Chromosomal analysis of female and male calves, born co-twin, to an indigenous cow sired by a Jersey crossbred revealed leukocyte chimerism of 60, XX / 60, XY on the basis of giemsa staining and morphology of the sex chromosomes (Fig 2). Out of 200 spreads screened, 107 (53.45 per cent) spreads were showing 60, XX cell line, while the remaining (46.55 per cent) spreads were showing 60, XY cell line in the female calf. On the other hand, 109 (54.5 per cent) spreads were found to possess 60, XX cell line and 91 (45.5 per cent) with 60, XY cell line, out of 200 spreads analyzed in the male calf (Table 1).

Fig 2: Metaphase spreads showing 60, XX / 60, XY chimerism in a female calf (a and b); male calf (c and d) (born co-twin).

Table 1: Comparison of ZFX and SRY gene expression between a freemartin co-twins and normal calves.

Though, cytogenetic analysis is the traditional method, it is still effectively used to diagnose the freemartin condition. Diagnosis by cytogenetic testing was proved to be 95-99 per cent accurate when 100 metaphase spreads were studied (Dunn and Johnson,1972; McNiel et al., 2006). The present case was also confirmed through counting 200 metaphase spreads and was further confirmed by molecular diagnostic tools by screening for X- and Y-specific genes and comparing the results with healthy animals.

Molecular analysis through PCR amplification of ZFX and SRY genes revealed the presence of both the genes in female and male calves upon 2 per cent agarose gel electrophoresis (Fig 3). In further, real-time PCR analysis carried out with SYBR green master mix resulted in identification of absolute proportion of ZFX and SRY genes presented in both the co-twins (Fig 4). The expression levels (in percentage) of ZFX and SRY genes in freemartin and healthy calves are given in Table 1. In the freemartin calves, the expression of ZFX gene was found to be higher (i.e., 81.66 and 88.35 per cent in female and male co-twins respectively). While, the per cent expression of ZFX gene was 100 per cent in a normal female and 50.75 per cent in a healthy male calf.        

Fig 3: Agarose (2%) gel electrophoresis showing amplicons of ZFX and SRY genes in heterosexual twins. Lanes 1 and 2 - ZFX gene amplification (475 bp); Lane 3 - No template control for ZFX gene; Lanes 4 and 5 - SRY gene amplification (525 bp); Lane 6 - No template control for SRY gene; Lane 7 - 50 bp Marker; Lanes 1 and 4 - Freemartin female co-twin; Lanes 2 and 5 - Freemartin male co-twin.

Fig 4: (a) ZFX amplification curve, (b) SRY gene amplification curve and (c) Melt curve of ZFX and SRY genes showing single product amplification .


The conventional PCR results revealing the presence of both ZFX and SRY genes in male and female co-twins corroborated with the earlier reports (Pourjafar et al., 2012; Demyda-Peyras et al., 2014; Kozubska-Sobocinska et al., 2019), as evident from the sizes of the PCR products. The identification of SRY gene with real-time PCR gave even more accurate results as observed by Qiu et al., (2018) and Kozubska-Sobocinska et al., (2019). In the present study, the relative content of ZFX and SRY genes in female (81.66 and 18.34% respectively) and male co-twin (88.35 and 11.65% respectively) revealed the high expression levels of ZFX gene compared to normal male and female calves. Unlike conventional PCR, SYBR green assay gave the definitive and differential gene expression levels of ZFX and SRY genes, which additionally supported the leukocyte chimerism of freemartin and male co-twin identified through cytogenetic screening. Dunn et al., (1979) and Padula (2005) reported that presence of minimal defetcts with slightly reduced fertility in male co-twins compared to female co-twin heifer.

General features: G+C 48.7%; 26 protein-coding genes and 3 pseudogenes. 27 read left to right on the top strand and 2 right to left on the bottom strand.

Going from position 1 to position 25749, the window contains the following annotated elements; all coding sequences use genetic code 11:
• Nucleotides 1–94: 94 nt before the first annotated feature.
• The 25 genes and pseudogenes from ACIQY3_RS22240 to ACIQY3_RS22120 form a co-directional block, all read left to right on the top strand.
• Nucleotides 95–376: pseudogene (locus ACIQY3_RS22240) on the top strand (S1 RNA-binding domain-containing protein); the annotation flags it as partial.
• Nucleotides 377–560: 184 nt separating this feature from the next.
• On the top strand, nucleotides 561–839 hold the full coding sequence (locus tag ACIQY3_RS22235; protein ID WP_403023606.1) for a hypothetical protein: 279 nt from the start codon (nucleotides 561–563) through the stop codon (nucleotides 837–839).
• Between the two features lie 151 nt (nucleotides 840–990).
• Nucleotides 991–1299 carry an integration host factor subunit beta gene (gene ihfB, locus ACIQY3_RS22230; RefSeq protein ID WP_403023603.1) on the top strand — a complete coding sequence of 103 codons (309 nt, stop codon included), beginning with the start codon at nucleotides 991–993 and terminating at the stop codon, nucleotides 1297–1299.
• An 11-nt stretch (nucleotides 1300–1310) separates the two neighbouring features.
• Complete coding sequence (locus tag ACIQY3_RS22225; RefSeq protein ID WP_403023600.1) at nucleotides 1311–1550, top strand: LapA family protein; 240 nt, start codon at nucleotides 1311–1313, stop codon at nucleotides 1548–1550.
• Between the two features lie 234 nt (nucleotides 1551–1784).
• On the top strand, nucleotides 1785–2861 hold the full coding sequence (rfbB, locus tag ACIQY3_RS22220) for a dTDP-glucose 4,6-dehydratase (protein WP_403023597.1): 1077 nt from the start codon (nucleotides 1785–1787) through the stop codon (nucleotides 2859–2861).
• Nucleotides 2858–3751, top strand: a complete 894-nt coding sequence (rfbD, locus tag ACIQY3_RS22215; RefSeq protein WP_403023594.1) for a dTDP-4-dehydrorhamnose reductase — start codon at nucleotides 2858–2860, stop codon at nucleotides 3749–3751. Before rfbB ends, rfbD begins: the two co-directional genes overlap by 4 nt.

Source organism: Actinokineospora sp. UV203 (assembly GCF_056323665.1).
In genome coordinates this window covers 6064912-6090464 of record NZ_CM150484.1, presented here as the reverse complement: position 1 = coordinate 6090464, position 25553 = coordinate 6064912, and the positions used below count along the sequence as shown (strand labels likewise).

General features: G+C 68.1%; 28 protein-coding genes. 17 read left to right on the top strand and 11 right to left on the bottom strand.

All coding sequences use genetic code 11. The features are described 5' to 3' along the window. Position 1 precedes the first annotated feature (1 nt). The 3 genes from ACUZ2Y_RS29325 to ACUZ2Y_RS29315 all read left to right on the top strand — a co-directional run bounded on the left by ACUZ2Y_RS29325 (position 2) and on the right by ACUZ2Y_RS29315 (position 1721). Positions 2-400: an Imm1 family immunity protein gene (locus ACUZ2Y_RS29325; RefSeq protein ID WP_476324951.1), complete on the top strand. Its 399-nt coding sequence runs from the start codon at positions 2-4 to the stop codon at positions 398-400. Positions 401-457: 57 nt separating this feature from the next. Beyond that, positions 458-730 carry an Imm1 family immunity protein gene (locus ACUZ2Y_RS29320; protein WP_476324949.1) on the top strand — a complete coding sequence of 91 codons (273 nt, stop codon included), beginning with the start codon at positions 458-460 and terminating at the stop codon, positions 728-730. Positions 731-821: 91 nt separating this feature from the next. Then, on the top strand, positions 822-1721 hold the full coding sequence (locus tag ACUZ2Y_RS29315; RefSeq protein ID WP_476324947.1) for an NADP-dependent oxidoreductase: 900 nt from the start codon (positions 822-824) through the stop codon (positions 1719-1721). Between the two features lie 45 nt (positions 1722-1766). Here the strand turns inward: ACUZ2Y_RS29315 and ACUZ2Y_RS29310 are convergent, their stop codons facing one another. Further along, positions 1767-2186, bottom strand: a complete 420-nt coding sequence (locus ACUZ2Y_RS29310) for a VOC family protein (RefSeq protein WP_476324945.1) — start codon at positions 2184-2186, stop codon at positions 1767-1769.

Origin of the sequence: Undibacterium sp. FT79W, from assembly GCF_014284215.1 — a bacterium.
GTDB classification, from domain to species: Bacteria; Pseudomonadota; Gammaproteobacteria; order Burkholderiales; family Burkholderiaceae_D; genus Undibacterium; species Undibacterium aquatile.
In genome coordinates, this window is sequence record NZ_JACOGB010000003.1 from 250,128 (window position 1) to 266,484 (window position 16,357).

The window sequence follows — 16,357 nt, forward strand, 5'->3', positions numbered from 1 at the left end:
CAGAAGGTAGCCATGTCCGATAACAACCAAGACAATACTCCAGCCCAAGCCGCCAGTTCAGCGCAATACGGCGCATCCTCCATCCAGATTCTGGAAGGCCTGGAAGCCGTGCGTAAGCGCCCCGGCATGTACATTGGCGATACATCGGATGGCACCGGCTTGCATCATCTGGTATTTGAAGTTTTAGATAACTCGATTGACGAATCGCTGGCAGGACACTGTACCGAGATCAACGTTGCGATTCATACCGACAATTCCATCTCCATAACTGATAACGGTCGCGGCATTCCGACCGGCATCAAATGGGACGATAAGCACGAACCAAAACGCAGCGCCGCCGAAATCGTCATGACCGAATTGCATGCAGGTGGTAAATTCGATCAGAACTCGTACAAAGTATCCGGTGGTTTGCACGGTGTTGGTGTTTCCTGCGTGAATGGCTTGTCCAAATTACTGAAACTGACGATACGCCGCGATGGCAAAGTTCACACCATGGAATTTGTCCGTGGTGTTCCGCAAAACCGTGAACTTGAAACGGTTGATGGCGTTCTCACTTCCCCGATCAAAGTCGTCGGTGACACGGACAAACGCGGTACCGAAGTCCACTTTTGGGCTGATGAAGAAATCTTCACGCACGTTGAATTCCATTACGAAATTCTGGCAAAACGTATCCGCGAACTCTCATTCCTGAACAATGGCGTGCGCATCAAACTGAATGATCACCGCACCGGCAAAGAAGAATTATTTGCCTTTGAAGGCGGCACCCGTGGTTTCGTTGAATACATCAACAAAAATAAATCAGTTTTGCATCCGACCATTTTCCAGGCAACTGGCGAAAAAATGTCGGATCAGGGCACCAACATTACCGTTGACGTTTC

Freemartin condition incurs an indirect loss to the dairy industry and it is a not an hindrance to genetic progress. Diagnosis of freemartin calves and male co-twins is necessary immediately after birth to save the farmer’s time and amount spent towards the maintenance of these unproductive animals. The diagnosis of the condition based on clinical signs such as tuft of hair on ventral commissure, short length of vagina, abnormally developed clitoris or external genetalia is not possible, as many of the signs may not manifest immediately after birth. In present study, the male co-twin showed 60, XX/60, XY chimerism, but assessment of fertility could not be done at the early age. Numerous studies had demonstrated that leukocyte chimerism in males associated with lower fertility parameters, reduced non-return rates, lower sperm concentration and motility and also higher degenerative alterations in testicular structures (Cribiu and Popescu, 1982; Switonski et al., 1991). The reason attributed to the biopotential nature of primordial-gonadal cells of fetus, that it could differentiate into either male or female (Ottolenghi et al., 2007; Norling et al., 2013; Piprek et al., 2017). The presence of SRY gene initiates testicular differentiation via up-regulation of SOX9 gene. As well as lower levels of SRY in it alics gene expression causes inadeqaute SOX9 in it alics gene levels, which would be deficit to initiate testicular differentiation (Rebourcet et al., 2014; Ryan, 2014). Once the expression of SOX9 gene reaches to optimum level, the biopotential-gonadal cells differentiate into leydig and sertoli cells (Shoemaker et al., 2007; Benko et al., 2011). However, in the present case, both the calves showed low SRY gene expression compared to normal animals and even then, one fetus had become differentiated into a female and other as male. This may be due to formation of anastamosis between the fetuses after the period of initial differentiation of reproductive organ (Szczerbal et al., 2014).
The cytogenetic analysis, besides, being successfully utilized to diagnose the freemartin condition, the Real-Time qPCR gave a confirmative diagnosis through distinguishing the functionality of ZFX and SRY genes.
The financial support provided by Department of Animal Genetics and Breeding, Madras Veterinary College, Chennai is gratefully acknowledged.